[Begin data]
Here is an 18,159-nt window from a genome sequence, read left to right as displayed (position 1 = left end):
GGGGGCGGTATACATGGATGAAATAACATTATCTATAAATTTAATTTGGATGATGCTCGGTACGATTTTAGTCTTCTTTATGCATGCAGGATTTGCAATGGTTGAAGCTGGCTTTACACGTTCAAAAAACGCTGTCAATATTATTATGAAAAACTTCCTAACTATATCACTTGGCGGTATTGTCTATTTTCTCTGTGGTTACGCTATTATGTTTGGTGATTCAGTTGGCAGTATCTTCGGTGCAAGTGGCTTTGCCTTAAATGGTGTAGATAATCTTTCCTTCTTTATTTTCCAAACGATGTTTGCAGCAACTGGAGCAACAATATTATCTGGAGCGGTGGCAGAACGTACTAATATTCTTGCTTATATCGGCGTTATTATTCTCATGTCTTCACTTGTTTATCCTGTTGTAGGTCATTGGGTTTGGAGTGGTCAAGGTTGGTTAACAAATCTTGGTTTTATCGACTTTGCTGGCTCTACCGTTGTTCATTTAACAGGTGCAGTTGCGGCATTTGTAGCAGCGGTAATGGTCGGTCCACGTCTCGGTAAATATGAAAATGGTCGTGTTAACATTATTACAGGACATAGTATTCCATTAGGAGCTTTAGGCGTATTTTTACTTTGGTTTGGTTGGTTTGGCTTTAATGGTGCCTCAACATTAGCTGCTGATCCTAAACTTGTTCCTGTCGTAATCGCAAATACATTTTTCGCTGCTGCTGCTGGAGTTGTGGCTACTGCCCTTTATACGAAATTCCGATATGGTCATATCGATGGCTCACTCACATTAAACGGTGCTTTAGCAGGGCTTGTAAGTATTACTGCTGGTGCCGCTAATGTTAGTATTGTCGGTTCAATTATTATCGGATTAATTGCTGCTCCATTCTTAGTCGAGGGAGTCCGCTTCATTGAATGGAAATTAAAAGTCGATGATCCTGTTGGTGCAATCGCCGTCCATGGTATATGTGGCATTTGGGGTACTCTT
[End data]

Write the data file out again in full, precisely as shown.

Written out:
Here is an 18,159-nt window from a genome sequence, read left to right as displayed (position 1 = left end):
GGGGGCGGTATACATGGATGAAATAACATTATCTATAAATTTAATTTGGATGATGCTCGGTACGATTTTAGTCTTCTTTATGCATGCAGGATTTGCAATGGTTGAAGCTGGCTTTACACGTTCAAAAAACGCTGTCAATATTATTATGAAAAACTTCCTAACTATATCACTTGGCGGTATTGTCTATTTTCTCTGTGGTTACGCTATTATGTTTGGTGATTCAGTTGGCAGTATCTTCGGTGCAAGTGGCTTTGCCTTAAATGGTGTAGATAATCTTTCCTTCTTTATTTTCCAAACGATGTTTGCAGCAACTGGAGCAACAATATTATCTGGAGCGGTGGCAGAACGTACTAATATTCTTGCTTATATCGGCGTTATTATTCTCATGTCTTCACTTGTTTATCCTGTTGTAGGTCATTGGGTTTGGAGTGGTCAAGGTTGGTTAACAAATCTTGGTTTTATCGACTTTGCTGGCTCTACCGTTGTTCATTTAACAGGTGCAGTTGCGGCATTTGTAGCAGCGGTAATGGTCGGTCCACGTCTCGGTAAATATGAAAATGGTCGTGTTAACATTATTACAGGACATAGTATTCCATTAGGAGCTTTAGGCGTATTTTTACTTTGGTTTGGTTGGTTTGGCTTTAATGGTGCCTCAACATTAGCTGCTGATCCTAAACTTGTTCCTGTCGTAATCGCAAATACATTTTTCGCTGCTGCTGCTGGAGTTGTGGCTACTGCCCTTTATACGAAATTCCGATATGGTCATATCGATGGCTCACTCACATTAAACGGTGCTTTAGCAGGGCTTGTAAGTATTACTGCTGGTGCCGCTAATGTTAGTATTGTCGGTTCAATTATTATCGGATTAATTGCTGCTCCATTCTTAGTCGAGGGAGTCCGCTTCATTGAATGGAAATTAAAAGTCGATGATCCTGTTGGTGCAATCGCCGTCCATGGTATATGTGGCATTTGGGGTACTCTT